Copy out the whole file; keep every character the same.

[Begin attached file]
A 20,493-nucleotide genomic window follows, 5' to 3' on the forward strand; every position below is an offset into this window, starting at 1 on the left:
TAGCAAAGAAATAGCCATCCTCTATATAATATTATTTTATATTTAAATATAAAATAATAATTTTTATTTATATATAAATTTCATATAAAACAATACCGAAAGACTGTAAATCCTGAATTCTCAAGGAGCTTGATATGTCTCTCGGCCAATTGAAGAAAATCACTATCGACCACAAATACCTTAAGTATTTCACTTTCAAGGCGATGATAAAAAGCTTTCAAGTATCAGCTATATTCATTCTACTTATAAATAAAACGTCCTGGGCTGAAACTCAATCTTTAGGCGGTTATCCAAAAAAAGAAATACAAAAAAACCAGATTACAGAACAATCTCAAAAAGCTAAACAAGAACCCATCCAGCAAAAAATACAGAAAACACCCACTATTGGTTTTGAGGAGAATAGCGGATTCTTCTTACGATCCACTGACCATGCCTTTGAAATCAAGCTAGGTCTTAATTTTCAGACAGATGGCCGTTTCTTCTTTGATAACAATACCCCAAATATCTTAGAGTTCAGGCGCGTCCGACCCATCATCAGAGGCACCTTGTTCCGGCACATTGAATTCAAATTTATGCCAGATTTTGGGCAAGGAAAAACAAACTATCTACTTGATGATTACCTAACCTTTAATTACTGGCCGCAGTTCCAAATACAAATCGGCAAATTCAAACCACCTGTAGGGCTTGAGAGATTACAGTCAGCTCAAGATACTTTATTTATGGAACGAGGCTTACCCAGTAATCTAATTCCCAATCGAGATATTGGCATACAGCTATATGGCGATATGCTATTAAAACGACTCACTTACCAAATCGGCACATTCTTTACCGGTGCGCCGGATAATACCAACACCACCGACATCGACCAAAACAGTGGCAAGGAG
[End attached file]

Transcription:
A 20,493-nucleotide genomic window follows, 5' to 3' on the forward strand; every position below is an offset into this window, starting at 1 on the left:
TAGCAAAGAAATAGCCATCCTCTATATAATATTATTTTATATTTAAATATAAAATAATAATTTTTATTTATATATAAATTTCATATAAAACAATACCGAAAGACTGTAAATCCTGAATTCTCAAGGAGCTTGATATGTCTCTCGGCCAATTGAAGAAAATCACTATCGACCACAAATACCTTAAGTATTTCACTTTCAAGGCGATGATAAAAAGCTTTCAAGTATCAGCTATATTCATTCTACTTATAAATAAAACGTCCTGGGCTGAAACTCAATCTTTAGGCGGTTATCCAAAAAAAGAAATACAAAAAAACCAGATTACAGAACAATCTCAAAAAGCTAAACAAGAACCCATCCAGCAAAAAATACAGAAAACACCCACTATTGGTTTTGAGGAGAATAGCGGATTCTTCTTACGATCCACTGACCATGCCTTTGAAATCAAGCTAGGTCTTAATTTTCAGACAGATGGCCGTTTCTTCTTTGATAACAATACCCCAAATATCTTAGAGTTCAGGCGCGTCCGACCCATCATCAGAGGCACCTTGTTCCGGCACATTGAATTCAAATTTATGCCAGATTTTGGGCAAGGAAAAACAAACTATCTACTTGATGATTACCTAACCTTTAATTACTGGCCGCAGTTCCAAATACAAATCGGCAAATTCAAACCACCTGTAGGGCTTGAGAGATTACAGTCAGCTCAAGATACTTTATTTATGGAACGAGGCTTACCCAGTAATCTAATTCCCAATCGAGATATTGGCATACAGCTATATGGCGATATGCTATTAAAACGACTCACTTACCAAATCGGCACATTCTTTACCGGTGCGCCGGATAATACCAACACCACCGACATCGACCAAAACAGTGGCAAGGAG